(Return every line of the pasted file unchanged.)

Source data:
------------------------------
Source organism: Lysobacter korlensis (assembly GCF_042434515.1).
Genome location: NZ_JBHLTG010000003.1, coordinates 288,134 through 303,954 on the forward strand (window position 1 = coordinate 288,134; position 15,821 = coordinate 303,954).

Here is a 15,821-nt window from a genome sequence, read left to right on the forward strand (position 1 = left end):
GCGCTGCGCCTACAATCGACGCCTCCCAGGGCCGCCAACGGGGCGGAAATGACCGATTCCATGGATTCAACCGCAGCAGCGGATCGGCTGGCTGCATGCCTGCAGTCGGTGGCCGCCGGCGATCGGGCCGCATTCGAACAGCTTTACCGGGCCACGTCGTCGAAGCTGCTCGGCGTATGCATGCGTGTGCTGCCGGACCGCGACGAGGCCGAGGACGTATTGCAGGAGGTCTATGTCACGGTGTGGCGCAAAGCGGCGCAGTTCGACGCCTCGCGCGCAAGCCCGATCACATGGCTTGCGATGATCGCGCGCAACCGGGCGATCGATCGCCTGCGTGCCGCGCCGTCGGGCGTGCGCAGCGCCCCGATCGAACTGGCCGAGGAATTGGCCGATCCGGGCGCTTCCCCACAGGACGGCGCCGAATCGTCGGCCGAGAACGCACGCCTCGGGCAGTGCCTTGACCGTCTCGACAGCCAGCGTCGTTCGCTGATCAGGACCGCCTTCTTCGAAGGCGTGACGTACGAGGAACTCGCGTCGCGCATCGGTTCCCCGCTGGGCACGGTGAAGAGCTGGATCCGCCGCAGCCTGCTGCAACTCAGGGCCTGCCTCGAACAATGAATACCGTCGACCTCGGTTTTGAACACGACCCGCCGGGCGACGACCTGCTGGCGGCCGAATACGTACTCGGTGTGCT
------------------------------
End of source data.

Source organism: Lysobacter korlensis (assembly GCF_042434515.1).
Genome location: NZ_JBHLTG010000003.1, coordinates 288,134 through 303,954 on the forward strand (window position 1 = coordinate 288,134; position 15,821 = coordinate 303,954).

Here is a 15,821-nt window from a genome sequence, read left to right on the forward strand (position 1 = left end):
GCGCTGCGCCTACAATCGACGCCTCCCAGGGCCGCCAACGGGGCGGAAATGACCGATTCCATGGATTCAACCGCAGCAGCGGATCGGCTGGCTGCATGCCTGCAGTCGGTGGCCGCCGGCGATCGGGCCGCATTCGAACAGCTTTACCGGGCCACGTCGTCGAAGCTGCTCGGCGTATGCATGCGTGTGCTGCCGGACCGCGACGAGGCCGAGGACGTATTGCAGGAGGTCTATGTCACGGTGTGGCGCAAAGCGGCGCAGTTCGACGCCTCGCGCGCAAGCCCGATCACATGGCTTGCGATGATCGCGCGCAACCGGGCGATCGATCGCCTGCGTGCCGCGCCGTCGGGCGTGCGCAGCGCCCCGATCGAACTGGCCGAGGAATTGGCCGATCCGGGCGCTTCCCCACAGGACGGCGCCGAATCGTCGGCCGAGAACGCACGCCTCGGGCAGTGCCTTGACCGTCTCGACAGCCAGCGTCGTTCGCTGATCAGGACCGCCTTCTTCGAAGGCGTGACGTACGAGGAACTCGCGTCGCGCATCGGTTCCCCGCTGGGCACGGTGAAGAGCTGGATCCGCCGCAGCCTGCTGCAACTCAGGGCCTGCCTCGAACAATGAATACCGTCGACCTCGGTTTTGAACACGACCCGCCGGGCGACGACCTGCTGGCGGCCGAATACGTACTCGGTGTGCT